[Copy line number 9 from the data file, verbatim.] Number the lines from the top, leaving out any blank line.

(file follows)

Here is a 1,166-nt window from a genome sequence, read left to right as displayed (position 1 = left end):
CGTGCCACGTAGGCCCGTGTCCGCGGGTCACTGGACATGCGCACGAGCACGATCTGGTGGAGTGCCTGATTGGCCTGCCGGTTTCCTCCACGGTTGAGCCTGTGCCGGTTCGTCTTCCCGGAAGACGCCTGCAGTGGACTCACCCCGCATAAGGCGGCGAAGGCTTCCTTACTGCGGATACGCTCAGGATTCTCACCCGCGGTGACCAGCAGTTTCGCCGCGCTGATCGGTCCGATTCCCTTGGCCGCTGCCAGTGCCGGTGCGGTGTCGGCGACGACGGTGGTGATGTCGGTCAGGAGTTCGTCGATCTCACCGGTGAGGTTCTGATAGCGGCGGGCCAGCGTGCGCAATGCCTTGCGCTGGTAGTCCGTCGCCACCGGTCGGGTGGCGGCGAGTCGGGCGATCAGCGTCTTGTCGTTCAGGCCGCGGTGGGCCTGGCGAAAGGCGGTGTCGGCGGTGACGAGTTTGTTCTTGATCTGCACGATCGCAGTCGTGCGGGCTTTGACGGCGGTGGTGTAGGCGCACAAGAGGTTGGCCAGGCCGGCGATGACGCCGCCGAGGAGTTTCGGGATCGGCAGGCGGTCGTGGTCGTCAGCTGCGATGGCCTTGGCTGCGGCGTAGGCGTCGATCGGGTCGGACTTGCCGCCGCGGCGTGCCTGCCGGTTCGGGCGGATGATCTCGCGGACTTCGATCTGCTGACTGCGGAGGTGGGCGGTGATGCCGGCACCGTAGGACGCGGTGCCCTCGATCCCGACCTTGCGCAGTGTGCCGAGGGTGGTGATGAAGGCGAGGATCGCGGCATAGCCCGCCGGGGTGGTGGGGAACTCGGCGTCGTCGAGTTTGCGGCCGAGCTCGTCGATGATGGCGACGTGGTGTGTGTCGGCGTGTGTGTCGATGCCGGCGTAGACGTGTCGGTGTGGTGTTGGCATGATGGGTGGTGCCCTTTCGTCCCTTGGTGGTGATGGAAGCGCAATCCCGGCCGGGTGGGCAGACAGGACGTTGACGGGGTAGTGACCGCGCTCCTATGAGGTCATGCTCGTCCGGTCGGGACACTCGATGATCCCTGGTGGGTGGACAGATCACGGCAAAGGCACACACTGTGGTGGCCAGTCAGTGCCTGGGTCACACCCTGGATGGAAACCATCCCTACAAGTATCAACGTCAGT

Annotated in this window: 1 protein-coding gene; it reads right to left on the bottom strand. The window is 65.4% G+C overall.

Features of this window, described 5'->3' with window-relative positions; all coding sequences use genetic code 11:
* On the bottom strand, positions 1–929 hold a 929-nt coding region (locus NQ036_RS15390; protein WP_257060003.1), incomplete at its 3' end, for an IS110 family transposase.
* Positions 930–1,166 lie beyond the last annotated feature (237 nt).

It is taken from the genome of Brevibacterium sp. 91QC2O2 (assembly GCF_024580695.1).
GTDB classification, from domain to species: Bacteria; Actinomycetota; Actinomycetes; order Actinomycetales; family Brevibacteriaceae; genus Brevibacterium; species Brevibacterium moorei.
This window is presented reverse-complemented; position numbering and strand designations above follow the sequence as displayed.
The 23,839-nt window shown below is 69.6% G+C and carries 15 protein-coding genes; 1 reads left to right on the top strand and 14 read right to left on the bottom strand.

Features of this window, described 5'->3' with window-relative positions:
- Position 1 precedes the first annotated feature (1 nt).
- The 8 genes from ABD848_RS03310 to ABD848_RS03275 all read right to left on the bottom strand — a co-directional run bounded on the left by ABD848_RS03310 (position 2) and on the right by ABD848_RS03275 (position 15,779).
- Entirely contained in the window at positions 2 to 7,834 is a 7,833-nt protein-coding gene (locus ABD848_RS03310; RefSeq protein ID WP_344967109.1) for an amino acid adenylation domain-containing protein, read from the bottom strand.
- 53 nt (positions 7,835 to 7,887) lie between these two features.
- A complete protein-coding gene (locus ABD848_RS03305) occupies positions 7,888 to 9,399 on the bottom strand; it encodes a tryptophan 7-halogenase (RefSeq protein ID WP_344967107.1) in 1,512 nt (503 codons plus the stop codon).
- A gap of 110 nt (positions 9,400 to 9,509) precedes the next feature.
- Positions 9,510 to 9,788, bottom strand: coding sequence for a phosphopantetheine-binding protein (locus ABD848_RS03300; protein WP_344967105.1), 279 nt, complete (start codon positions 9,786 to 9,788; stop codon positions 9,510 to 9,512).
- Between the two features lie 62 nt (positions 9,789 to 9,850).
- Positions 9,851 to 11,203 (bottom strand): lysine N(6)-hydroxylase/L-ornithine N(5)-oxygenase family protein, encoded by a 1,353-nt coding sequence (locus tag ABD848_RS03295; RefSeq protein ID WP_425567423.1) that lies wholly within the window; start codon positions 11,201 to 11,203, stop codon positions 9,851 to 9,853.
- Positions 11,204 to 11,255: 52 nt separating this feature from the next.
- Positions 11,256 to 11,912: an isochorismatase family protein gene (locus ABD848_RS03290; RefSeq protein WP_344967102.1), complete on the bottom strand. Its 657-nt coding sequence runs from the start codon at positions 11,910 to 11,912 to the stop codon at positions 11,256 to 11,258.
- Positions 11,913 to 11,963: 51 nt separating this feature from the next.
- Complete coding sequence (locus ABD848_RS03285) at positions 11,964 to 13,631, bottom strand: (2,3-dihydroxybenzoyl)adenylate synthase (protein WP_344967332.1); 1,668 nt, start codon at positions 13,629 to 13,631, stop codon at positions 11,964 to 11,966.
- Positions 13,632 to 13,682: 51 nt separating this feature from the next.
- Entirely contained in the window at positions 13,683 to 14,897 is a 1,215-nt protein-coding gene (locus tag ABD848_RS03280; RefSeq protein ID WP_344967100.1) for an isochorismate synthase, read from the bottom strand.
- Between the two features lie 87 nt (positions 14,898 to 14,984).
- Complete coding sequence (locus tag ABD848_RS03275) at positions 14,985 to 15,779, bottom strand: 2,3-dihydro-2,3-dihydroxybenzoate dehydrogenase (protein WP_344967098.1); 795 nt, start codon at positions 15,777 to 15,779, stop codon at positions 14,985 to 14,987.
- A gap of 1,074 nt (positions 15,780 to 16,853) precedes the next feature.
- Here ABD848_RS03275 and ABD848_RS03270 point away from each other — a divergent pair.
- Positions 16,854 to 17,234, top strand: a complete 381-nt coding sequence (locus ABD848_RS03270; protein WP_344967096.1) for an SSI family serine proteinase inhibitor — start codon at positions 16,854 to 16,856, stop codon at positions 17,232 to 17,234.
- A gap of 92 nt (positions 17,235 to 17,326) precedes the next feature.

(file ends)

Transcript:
This window is presented reverse-complemented; position numbering and strand designations above follow the sequence as displayed.